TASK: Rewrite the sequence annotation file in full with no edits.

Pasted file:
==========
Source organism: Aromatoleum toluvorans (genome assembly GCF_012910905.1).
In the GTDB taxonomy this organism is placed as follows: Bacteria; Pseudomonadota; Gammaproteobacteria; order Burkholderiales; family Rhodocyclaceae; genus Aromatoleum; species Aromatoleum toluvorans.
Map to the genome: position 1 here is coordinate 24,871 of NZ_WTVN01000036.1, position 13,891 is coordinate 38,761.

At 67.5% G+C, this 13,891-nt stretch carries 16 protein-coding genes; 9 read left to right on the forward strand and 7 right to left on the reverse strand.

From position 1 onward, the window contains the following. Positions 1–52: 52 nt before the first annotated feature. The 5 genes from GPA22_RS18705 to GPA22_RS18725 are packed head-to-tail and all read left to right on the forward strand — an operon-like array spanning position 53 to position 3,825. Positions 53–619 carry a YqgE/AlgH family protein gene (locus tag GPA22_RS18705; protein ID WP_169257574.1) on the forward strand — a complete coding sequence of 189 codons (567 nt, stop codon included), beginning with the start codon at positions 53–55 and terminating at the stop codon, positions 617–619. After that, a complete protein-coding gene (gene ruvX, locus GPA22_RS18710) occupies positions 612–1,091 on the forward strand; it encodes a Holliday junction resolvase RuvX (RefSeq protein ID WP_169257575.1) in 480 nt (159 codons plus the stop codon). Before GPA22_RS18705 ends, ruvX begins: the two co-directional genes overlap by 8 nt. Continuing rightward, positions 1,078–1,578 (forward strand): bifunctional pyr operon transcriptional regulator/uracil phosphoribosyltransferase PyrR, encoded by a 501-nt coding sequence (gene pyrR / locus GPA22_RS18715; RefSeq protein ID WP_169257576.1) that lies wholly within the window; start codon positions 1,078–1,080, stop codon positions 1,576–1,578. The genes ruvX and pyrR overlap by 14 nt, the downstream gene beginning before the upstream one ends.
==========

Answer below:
Source organism: Aromatoleum toluvorans (genome assembly GCF_012910905.1).
In the GTDB taxonomy this organism is placed as follows: Bacteria; Pseudomonadota; Gammaproteobacteria; order Burkholderiales; family Rhodocyclaceae; genus Aromatoleum; species Aromatoleum toluvorans.
Map to the genome: position 1 here is coordinate 24,871 of NZ_WTVN01000036.1, position 13,891 is coordinate 38,761.

At 67.5% G+C, this 13,891-nt stretch carries 16 protein-coding genes; 9 read left to right on the forward strand and 7 right to left on the reverse strand.

From position 1 onward, the window contains the following. Positions 1–52: 52 nt before the first annotated feature. The 5 genes from GPA22_RS18705 to GPA22_RS18725 are packed head-to-tail and all read left to right on the forward strand — an operon-like array spanning position 53 to position 3,825. Positions 53–619 carry a YqgE/AlgH family protein gene (locus tag GPA22_RS18705; protein ID WP_169257574.1) on the forward strand — a complete coding sequence of 189 codons (567 nt, stop codon included), beginning with the start codon at positions 53–55 and terminating at the stop codon, positions 617–619. After that, a complete protein-coding gene (gene ruvX, locus GPA22_RS18710) occupies positions 612–1,091 on the forward strand; it encodes a Holliday junction resolvase RuvX (RefSeq protein ID WP_169257575.1) in 480 nt (159 codons plus the stop codon). Before GPA22_RS18705 ends, ruvX begins: the two co-directional genes overlap by 8 nt. Continuing rightward, positions 1,078–1,578 (forward strand): bifunctional pyr operon transcriptional regulator/uracil phosphoribosyltransferase PyrR, encoded by a 501-nt coding sequence (gene pyrR / locus GPA22_RS18715; RefSeq protein ID WP_169257576.1) that lies wholly within the window; start codon positions 1,078–1,080, stop codon positions 1,576–1,578. The genes ruvX and pyrR overlap by 14 nt, the downstream gene beginning before the upstream one ends.